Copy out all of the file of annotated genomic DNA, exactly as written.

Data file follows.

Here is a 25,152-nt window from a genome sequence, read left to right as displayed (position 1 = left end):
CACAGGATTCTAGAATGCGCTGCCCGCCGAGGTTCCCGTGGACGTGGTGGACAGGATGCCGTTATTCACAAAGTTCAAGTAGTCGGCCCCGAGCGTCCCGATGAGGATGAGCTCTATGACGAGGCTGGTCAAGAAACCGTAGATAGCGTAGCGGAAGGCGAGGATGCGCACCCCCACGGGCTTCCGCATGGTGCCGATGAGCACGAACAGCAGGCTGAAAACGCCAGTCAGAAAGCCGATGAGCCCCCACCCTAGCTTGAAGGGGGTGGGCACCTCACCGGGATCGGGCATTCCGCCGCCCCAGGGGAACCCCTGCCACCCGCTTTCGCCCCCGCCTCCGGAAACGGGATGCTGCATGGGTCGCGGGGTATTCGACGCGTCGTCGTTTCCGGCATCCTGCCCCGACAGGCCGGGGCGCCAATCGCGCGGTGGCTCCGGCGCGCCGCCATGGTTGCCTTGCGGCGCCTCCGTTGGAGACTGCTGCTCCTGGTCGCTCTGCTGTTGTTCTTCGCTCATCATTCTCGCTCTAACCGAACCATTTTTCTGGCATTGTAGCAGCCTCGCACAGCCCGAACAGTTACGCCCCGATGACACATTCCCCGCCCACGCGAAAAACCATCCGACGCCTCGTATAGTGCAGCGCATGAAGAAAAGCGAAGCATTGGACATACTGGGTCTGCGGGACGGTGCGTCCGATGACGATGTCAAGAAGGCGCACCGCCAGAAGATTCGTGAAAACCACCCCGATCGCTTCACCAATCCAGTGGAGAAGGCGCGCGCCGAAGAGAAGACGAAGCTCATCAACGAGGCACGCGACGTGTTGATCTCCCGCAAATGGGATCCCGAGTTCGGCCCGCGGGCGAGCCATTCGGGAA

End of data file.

Here is a 25,152-nt window from a genome sequence, read left to right as displayed (position 1 = left end):
CACAGGATTCTAGAATGCGCTGCCCGCCGAGGTTCCCGTGGACGTGGTGGACAGGATGCCGTTATTCACAAAGTTCAAGTAGTCGGCCCCGAGCGTCCCGATGAGGATGAGCTCTATGACGAGGCTGGTCAAGAAACCGTAGATAGCGTAGCGGAAGGCGAGGATGCGCACCCCCACGGGCTTCCGCATGGTGCCGATGAGCACGAACAGCAGGCTGAAAACGCCAGTCAGAAAGCCGATGAGCCCCCACCCTAGCTTGAAGGGGGTGGGCACCTCACCGGGATCGGGCATTCCGCCGCCCCAGGGGAACCCCTGCCACCCGCTTTCGCCCCCGCCTCCGGAAACGGGATGCTGCATGGGTCGCGGGGTATTCGACGCGTCGTCGTTTCCGGCATCCTGCCCCGACAGGCCGGGGCGCCAATCGCGCGGTGGCTCCGGCGCGCCGCCATGGTTGCCTTGCGGCGCCTCCGTTGGAGACTGCTGCTCCTGGTCGCTCTGCTGTTGTTCTTCGCTCATCATTCTCGCTCTAACCGAACCATTTTTCTGGCATTGTAGCAGCCTCGCACAGCCCGAACAGTTACGCCCCGATGACACATTCCCCGCCCACGCGAAAAACCATCCGACGCCTCGTATAGTGCAGCGCATGAAGAAAAGCGAAGCATTGGACATACTGGGTCTGCGGGACGGTGCGTCCGATGACGATGTCAAGAAGGCGCACCGCCAGAAGATTCGTGAAAACCACCCCGATCGCTTCACCAATCCAGTGGAGAAGGCGCGCGCCGAAGAGAAGACGAAGCTCATCAACGAGGCACGCGACGTGTTGATCTCCCGCAAATGGGATCCCGAGTTCGGCCCGCGGGCGAGCCATTCGGGAA